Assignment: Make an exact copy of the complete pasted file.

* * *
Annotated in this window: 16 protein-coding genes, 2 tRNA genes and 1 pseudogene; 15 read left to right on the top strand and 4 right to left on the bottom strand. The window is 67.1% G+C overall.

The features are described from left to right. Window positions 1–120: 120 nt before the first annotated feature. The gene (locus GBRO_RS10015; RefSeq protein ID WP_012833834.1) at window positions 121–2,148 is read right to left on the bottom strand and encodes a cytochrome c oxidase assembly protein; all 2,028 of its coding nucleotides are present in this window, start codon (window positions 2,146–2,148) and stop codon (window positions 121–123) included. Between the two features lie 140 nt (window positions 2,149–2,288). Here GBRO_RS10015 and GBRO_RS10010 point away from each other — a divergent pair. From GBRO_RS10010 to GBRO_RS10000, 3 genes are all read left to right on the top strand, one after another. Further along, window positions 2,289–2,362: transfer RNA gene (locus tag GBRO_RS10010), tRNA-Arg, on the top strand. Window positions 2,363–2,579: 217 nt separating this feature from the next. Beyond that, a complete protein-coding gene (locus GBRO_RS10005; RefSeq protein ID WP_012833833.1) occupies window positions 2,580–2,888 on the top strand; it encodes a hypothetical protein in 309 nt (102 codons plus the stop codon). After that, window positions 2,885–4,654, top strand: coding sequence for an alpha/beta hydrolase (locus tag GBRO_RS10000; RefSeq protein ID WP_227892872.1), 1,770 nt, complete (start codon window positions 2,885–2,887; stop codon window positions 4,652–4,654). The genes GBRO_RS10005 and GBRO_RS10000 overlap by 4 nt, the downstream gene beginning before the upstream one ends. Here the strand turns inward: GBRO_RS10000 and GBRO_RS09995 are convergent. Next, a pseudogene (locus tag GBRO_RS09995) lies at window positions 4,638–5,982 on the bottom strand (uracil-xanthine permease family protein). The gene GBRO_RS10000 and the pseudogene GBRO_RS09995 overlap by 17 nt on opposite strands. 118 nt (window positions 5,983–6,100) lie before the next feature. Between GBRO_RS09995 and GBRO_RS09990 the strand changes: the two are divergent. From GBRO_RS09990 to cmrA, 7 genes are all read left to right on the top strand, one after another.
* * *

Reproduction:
Annotated in this window: 16 protein-coding genes, 2 tRNA genes and 1 pseudogene; 15 read left to right on the top strand and 4 right to left on the bottom strand. The window is 67.1% G+C overall.

The features are described from left to right. Window positions 1–120: 120 nt before the first annotated feature. The gene (locus GBRO_RS10015; RefSeq protein ID WP_012833834.1) at window positions 121–2,148 is read right to left on the bottom strand and encodes a cytochrome c oxidase assembly protein; all 2,028 of its coding nucleotides are present in this window, start codon (window positions 2,146–2,148) and stop codon (window positions 121–123) included. Between the two features lie 140 nt (window positions 2,149–2,288). Here GBRO_RS10015 and GBRO_RS10010 point away from each other — a divergent pair. From GBRO_RS10010 to GBRO_RS10000, 3 genes are all read left to right on the top strand, one after another. Further along, window positions 2,289–2,362: transfer RNA gene (locus tag GBRO_RS10010), tRNA-Arg, on the top strand. Window positions 2,363–2,579: 217 nt separating this feature from the next. Beyond that, a complete protein-coding gene (locus GBRO_RS10005; RefSeq protein ID WP_012833833.1) occupies window positions 2,580–2,888 on the top strand; it encodes a hypothetical protein in 309 nt (102 codons plus the stop codon). After that, window positions 2,885–4,654, top strand: coding sequence for an alpha/beta hydrolase (locus tag GBRO_RS10000; RefSeq protein ID WP_227892872.1), 1,770 nt, complete (start codon window positions 2,885–2,887; stop codon window positions 4,652–4,654). The genes GBRO_RS10005 and GBRO_RS10000 overlap by 4 nt, the downstream gene beginning before the upstream one ends. Here the strand turns inward: GBRO_RS10000 and GBRO_RS09995 are convergent. Next, a pseudogene (locus tag GBRO_RS09995) lies at window positions 4,638–5,982 on the bottom strand (uracil-xanthine permease family protein). The gene GBRO_RS10000 and the pseudogene GBRO_RS09995 overlap by 17 nt on opposite strands. 118 nt (window positions 5,983–6,100) lie before the next feature. Between GBRO_RS09995 and GBRO_RS09990 the strand changes: the two are divergent. From GBRO_RS09990 to cmrA, 7 genes are all read left to right on the top strand, one after another.